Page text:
13. 13. Recent Code Developments <ul><li>TMS developed first standard for brick/block masonry, and became Chapter 24 of 1985 UBC. Further revised in 1988, 1991 and 1994 (as Chapter 21). </li></ul><ul><li>ACI-ASCE 530 code published in 1988. Further revised in 1992 and 1995 as MSJC code. </li></ul><ul><li>Strength design introduced into 1985 UBC. </li></ul><ul><li>New chapter on strength design in 2002 MSJC. </li></ul>MSJC Building Code Requirements for Masonry
    14. 14. Masonry Seismic Provisions <ul><li>Chapters 8 and 8A of NEHRP Recommended Seismic Provisions for New Buildings (FEMA 222A, 1994) </li></ul><ul><li>Appendix C of NEHRP Handbook for Seismic Evaluation of Existing Buildings (FEMA 178, 1992) </li></ul><ul><li>FEMA 273/356 Guidelines for Seismic Rehabilitation of Buildings </li></ul>NEHRP Provisions for New Buildings
    15. 15. Present Applications <ul><li>The use of masonry as a structural material has been developing rapidly in the western US over the last two decades. </li></ul><ul><li>Tall buildings of structural masonry are now being constructed. </li></ul><ul><li>A slow revolution in the east. </li></ul><ul><li>URM still used for new construction. </li></ul><ul><li>Tall, slender walls compete with tilt-up construction. </li></ul>Excaliber Hotel, Las Vegas tallest building of structural masonry
    16. 16. Masonry Compressive Strength
    17. 17. Mechanics of Masonry in Compression t j t b P P masonry unit l stresses shown for  mortar >  unit mortar
    18. 18. Biaxial Strength of Masonry Units direct tensile strength of unit from test f’ udt f’ udt f’ udt f’ ut flat-wise compressive strength of unit from test f’ ut f’ ut brick splits when: compression tension
    19. 19. Biaxial Strength of Mortar multiaxial compressive strength mortar crushes when: 4.1 1.0 compression compression uniaxial compressive strength from test f’ jt f’ jt
    20. 20. Masonry Compressive Strength equilibrium relation: t j t b P P if mortar crushes: if brick splits:
    21. 21. Masonry Compressive Strength if mortar crushes and brick splits simultaneously: where U u = coefficient of non-uniformity (range 1.1 to 2.5) Hilsdorf equation
    22. 22. Nonlinear Mortar Behavior triaxial test 1000 psi v l 1000 psi 30 psi
    23. 23. Unit Splitting vs. Mortar Crushing Linear Mortar f’ udt unit failure envelope mortar failure envelope tension compression unit stress path mortar stress path mortar crushes failure f’ jt f’ ut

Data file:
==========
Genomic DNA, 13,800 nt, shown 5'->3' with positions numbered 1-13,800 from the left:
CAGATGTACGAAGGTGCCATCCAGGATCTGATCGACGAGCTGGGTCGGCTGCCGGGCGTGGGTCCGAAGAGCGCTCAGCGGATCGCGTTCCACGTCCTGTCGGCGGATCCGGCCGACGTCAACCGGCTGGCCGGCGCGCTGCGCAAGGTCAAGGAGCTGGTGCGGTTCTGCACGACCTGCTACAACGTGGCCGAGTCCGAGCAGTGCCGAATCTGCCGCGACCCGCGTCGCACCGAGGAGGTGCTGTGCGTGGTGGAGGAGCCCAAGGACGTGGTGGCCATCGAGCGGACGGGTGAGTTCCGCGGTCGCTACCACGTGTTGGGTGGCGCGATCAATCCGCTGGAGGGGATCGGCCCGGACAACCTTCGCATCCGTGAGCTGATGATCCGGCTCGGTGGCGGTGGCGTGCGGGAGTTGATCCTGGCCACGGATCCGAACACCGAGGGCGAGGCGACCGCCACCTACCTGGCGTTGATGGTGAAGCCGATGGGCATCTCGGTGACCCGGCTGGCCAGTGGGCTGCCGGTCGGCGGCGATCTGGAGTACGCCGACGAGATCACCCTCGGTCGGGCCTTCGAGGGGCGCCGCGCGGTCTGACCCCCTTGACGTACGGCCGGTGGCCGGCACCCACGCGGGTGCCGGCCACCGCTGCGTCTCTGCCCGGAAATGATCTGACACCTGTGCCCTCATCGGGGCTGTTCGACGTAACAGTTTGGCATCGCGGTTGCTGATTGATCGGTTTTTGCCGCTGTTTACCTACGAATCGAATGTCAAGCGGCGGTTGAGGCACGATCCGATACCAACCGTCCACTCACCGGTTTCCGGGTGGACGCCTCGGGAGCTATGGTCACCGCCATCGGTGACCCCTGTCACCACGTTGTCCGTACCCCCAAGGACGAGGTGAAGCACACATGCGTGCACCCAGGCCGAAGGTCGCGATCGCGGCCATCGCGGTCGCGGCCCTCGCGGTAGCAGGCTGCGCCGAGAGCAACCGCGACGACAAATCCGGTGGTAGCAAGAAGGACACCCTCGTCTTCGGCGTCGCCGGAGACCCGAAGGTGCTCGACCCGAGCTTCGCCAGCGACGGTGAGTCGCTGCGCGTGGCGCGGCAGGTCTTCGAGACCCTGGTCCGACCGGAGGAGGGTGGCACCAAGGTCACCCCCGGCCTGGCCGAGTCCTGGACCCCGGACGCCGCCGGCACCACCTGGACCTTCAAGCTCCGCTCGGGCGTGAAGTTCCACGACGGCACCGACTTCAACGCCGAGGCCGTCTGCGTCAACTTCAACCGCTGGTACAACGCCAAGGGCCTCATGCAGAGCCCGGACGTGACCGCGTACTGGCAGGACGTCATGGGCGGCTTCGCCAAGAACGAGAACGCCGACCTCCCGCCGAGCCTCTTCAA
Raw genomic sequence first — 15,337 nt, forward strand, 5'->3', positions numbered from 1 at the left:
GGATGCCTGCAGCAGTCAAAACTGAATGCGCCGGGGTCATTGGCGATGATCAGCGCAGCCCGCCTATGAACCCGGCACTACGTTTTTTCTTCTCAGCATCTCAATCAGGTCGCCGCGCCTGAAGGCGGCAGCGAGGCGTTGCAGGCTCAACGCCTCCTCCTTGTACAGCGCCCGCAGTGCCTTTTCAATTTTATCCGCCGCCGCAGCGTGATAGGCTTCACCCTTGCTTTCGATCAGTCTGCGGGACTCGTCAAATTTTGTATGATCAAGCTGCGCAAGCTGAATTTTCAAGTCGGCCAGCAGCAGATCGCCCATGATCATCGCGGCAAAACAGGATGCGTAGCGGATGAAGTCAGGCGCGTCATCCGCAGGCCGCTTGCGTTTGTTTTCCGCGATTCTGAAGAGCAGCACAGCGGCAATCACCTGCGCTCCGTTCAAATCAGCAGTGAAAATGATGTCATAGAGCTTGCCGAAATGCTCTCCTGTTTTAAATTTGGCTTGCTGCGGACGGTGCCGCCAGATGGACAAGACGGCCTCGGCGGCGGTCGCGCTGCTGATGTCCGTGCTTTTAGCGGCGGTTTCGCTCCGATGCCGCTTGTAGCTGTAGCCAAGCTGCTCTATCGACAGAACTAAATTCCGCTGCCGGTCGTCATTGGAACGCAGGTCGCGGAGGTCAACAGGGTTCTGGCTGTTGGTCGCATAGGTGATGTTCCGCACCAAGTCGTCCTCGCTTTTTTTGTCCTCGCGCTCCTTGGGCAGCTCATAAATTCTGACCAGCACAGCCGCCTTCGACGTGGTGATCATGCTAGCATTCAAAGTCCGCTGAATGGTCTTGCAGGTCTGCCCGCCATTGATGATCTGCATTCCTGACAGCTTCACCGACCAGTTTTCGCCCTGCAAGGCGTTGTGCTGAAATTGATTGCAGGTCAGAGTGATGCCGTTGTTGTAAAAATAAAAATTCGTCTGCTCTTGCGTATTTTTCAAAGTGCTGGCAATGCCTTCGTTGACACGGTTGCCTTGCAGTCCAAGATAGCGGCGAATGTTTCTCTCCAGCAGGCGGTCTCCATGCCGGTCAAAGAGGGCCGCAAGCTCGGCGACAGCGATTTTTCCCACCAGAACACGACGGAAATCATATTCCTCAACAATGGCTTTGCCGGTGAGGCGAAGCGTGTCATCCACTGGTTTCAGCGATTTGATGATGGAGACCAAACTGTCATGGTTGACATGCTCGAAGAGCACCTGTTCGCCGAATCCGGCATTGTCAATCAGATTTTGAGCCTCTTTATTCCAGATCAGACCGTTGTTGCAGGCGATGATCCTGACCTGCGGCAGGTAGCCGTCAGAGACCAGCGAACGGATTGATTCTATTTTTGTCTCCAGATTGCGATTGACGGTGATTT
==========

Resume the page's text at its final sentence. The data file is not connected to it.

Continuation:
24. 24. Unit Splitting vs. Mortar Crushing Nonlinear Mortar tension compression f’ udt mortar failure envelope unit failure envelope failure unit stress path mortar stress path unit splits f’ ut f’ jt
    25. 25. Incremental Lateral Tensile Stress on Masonry Unit From Atkinson and Noland “A Proposed Failure Theory for Brick Masonry in Compression ,” Proceedings, Third Canadian Masonry Symposium, Edmonton, 1983, pp. 5-1 to 5-17. Assuming linear behavior for masonry unit, and nonlinear mortar behavior:
    26. 26. Effect of Mortar on Compression <ul><li>weaker mortars result in weaker prism strength because ratio of v mortar /v unit is larger </li></ul><ul><li>weaker mortars result in greater extents of nonlinear prism behavior </li></ul>M S N O Weaker Mortars
    27. 27. <ul><li>may not adhere to units as well. </li></ul><ul><li>a larger scatter of experimental data with the stronger mortars. </li></ul><ul><li>create a stiffer prism which is more sensitive to alignment problems during testing and more brittle. </li></ul><ul><li>more variable masonry compressive strength. </li></ul>Effect of Mortar on Compression M S N O Stronger Mortars
    28. 28. Guidelines for Prism Testing <ul><li>A set of five prisms shall be built and tested prior to construction in accordance with UBC Std. 21-17. </li></ul><ul><li>At least three prisms per 5,000 sq. feet of wall area shall be built and tested during construction. </li></ul><ul><li>Test values for prism strength shall exceed design values. </li></ul>UBC Sec. 2105.3.2: Masonry Prism Testing Note that testing is not required if half of allowable stresses are used for design. NCMA TEK 18-1 Concrete Masonry Prism Testing
    29. 29. <ul><li>Methods for prism construction, transportation and curing. </li></ul><ul><li>Preparation for testing, test procedures, etc. </li></ul><ul><li>Calculation for compressive stress. Net area, correction factors. </li></ul>Guidelines for Prism Testing UBC Standard 21-17: Test Method for Compressive Strength of Masonry Prisms prism h/t p correction factor Table 21-17A 1.3 1.5 2.0 2.5 3.0 4.0 5.0 0.75 0.86 1.00 1.04 1.07 1.15 1.22 Use lesser of average strength or 1.25 times least strength. h t p
    30. 30. Code Values for Prism Strength <ul><li>Use test values per UBC 21-17. </li></ul><ul><li>Take f’ m equal to 75% of average prism record value. (2105.3.3) </li></ul><ul><li>Take f’ m from Table 21-D if no prisms are tested. </li></ul>UBC Sec. 2105.3.4: Unit Strength Method Associated BIA Technical Note: 35 Early Strength of Brick Masonry
    31. 31. Compressive Strength of Masonry per UBC UBC Table 21-D Type M/S mortar Type N mortar 14,000 or more 12,000 10,000 8,000 6,000 4,000 5,300 4,700 4,000 3,350 2,700 2,000 4,400 3,800 3,300 2,750 2,200 1,600 Specified compressive strength of clay masonry, f’ m Specified Compressive Strength of Masonry, f’ m , (psi) Compressive Strength of Clay Masonry Units (psi)